Technology, too, plays an important role in enabling consistency. More specifically, it provides automation that can streamline content management across the stages of the global content life cycle. We can use content management technologies to further amplify the benefits of content consistency and drive scalability through automation. The idea of scalable content closely correlates with the idea of content reuse. Another way of looking at this: Consistency enables content quality and scalability.

However, we should also be mindful that technology is indifferent toward our content. And this is what makes technology a catalyst for good and bad content. As content authors, we are responsible for the initial quality and consistency. Without good content that is designed to be reusable, we quickly undermine the benefits of technology.

This means that we should not look at technology as a silver bullet to fix poor content quality. After all, content does not write itself and remains a human-driven skill that content authors must contribute. Therefore, we should use technology to automate and optimize the management of good content and not bad content. If content is of poor quality, investing in expensive (enterprise) technology can be a waste of money. It could also take a long time before the selected technology becomes a game changer for us.

First Things First

As a rule of thumb, we should improve our content first. We can achieve this through better authoring practices. For example, we can establish content consistency before we make significant technology investments. Ideally, technology should free up time and simplify authoring tasks so we can write better content and make a business case for further technology investments.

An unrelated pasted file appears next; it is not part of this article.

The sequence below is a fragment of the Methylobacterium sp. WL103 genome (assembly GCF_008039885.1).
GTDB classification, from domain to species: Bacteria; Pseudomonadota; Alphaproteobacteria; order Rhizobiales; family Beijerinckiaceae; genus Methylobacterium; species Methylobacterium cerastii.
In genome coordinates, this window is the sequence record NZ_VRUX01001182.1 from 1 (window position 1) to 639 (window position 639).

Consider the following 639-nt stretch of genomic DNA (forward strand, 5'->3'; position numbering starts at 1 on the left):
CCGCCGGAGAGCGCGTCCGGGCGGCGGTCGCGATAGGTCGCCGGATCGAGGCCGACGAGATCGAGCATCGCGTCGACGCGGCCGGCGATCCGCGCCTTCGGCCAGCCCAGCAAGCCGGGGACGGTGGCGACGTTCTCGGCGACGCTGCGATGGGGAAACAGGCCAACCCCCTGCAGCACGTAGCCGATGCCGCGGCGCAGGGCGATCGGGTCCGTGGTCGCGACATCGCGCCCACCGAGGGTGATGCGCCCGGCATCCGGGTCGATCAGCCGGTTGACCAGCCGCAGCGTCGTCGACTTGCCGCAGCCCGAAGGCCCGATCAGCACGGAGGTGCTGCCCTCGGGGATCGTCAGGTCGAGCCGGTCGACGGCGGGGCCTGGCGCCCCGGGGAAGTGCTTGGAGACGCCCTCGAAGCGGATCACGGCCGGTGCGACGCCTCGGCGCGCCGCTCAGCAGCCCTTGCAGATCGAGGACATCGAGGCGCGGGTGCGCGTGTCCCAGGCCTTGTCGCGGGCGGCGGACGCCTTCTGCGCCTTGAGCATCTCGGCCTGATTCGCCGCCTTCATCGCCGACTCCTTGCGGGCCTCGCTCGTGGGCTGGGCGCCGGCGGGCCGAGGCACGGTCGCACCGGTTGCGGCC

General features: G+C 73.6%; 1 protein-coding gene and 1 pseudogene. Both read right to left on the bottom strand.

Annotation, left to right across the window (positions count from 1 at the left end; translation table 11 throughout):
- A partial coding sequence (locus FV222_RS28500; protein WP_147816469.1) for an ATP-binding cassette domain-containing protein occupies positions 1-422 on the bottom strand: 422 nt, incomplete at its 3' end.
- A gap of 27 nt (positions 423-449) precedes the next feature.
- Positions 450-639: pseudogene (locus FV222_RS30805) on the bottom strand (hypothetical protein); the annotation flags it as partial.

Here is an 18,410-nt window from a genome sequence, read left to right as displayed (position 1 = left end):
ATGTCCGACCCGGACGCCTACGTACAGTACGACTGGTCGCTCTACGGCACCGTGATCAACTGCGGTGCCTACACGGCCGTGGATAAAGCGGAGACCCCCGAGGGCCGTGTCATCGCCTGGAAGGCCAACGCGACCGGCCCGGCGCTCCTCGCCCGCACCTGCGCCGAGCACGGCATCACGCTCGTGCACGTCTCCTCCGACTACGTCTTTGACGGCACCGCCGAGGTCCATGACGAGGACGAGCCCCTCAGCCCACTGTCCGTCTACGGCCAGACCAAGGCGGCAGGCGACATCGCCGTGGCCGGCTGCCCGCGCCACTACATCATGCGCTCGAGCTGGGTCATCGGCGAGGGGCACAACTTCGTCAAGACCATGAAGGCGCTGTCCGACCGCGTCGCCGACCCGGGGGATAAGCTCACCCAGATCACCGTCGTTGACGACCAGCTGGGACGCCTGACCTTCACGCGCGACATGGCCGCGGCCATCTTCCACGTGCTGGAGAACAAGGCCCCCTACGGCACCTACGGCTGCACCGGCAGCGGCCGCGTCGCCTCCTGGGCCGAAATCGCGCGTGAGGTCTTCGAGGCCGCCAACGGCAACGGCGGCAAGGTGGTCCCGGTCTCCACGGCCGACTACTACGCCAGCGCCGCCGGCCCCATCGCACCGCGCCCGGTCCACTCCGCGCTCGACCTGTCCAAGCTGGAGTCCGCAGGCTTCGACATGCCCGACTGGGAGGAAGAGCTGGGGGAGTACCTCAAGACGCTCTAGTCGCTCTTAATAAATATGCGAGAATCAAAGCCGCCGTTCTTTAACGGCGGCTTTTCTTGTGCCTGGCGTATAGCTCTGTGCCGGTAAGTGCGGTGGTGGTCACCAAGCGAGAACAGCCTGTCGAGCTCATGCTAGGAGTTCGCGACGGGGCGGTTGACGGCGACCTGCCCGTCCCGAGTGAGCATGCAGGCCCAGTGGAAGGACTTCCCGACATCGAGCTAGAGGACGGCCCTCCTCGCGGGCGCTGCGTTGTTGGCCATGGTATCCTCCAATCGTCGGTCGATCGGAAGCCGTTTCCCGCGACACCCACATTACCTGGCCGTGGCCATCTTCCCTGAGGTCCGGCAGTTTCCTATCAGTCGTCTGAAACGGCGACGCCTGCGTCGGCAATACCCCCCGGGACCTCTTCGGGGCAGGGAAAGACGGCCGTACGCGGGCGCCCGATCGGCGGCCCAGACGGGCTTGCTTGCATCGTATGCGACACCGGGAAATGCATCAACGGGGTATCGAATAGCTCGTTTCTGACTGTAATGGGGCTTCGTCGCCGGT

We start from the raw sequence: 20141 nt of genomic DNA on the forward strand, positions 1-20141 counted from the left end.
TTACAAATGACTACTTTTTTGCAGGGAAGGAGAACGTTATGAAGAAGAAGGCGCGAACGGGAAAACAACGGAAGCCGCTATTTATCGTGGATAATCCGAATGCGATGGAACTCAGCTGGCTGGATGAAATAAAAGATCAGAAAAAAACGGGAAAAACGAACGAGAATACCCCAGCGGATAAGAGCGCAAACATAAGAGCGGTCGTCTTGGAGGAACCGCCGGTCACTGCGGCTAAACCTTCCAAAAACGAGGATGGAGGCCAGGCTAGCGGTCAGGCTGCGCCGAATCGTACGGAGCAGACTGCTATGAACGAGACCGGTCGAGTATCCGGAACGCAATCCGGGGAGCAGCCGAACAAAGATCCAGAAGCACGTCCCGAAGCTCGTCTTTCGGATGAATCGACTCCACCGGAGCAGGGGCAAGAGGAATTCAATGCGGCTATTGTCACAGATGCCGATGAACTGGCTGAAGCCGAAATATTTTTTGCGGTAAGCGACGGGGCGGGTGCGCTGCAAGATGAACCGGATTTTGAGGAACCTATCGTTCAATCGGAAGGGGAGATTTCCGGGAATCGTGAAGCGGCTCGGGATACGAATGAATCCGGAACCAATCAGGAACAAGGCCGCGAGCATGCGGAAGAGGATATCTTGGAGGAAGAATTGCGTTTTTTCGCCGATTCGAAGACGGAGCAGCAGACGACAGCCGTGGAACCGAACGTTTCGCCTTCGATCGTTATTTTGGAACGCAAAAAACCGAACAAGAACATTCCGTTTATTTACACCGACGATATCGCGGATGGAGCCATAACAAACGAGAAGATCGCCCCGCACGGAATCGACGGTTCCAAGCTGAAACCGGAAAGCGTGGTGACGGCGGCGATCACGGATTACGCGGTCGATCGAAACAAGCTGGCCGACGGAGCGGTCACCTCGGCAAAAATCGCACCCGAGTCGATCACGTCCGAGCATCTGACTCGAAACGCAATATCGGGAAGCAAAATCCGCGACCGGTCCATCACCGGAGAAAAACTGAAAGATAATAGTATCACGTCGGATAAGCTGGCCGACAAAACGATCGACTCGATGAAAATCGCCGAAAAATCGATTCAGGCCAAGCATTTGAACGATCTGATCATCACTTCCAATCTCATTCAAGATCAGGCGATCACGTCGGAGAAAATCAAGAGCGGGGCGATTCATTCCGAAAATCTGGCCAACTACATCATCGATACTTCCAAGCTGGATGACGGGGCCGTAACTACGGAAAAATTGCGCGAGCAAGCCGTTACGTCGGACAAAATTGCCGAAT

I have experienced firsthand that technology pitches and demonstrations can be impressive. Unfortunately, they can paint a rosy picture about the achievable outcome. Sales demos often follow a “happy path” scenario to impress potential buyers. It can be very convincing and enticing to make a quick decision if you are under a lot of pressure. Nevertheless, good content is the fuel that powers the engine of global content management. Moreover, good content realizes the full potential of good technology. Technical content tends to provide better opportunities for consistency. The reasons are the generally longer shelf life and sizable volume compared to creative content.


Good content is both relevant and consistent. It is the foundation for effective content management. This is particularly critical for technical content compared to marketing content. In general, creating good content relies on the writing skills and discipline of the content author. Groups of content authors that create shared content require coordination to ensure content consistency. In addition, enabling assets such as style guides and authoring vocabularies help establish consistent authoring practices.

Likewise, technology can facilitate and automate writing activities across content authors, especially if team members are geographically dispersed and located in different time zones. However, technology deployments should be carefully planned. This ensures that technology investments tackle the right challenges in the right order. It also makes certain that any improvement initiatives deliver the expected results and consider an organization’s unique situation.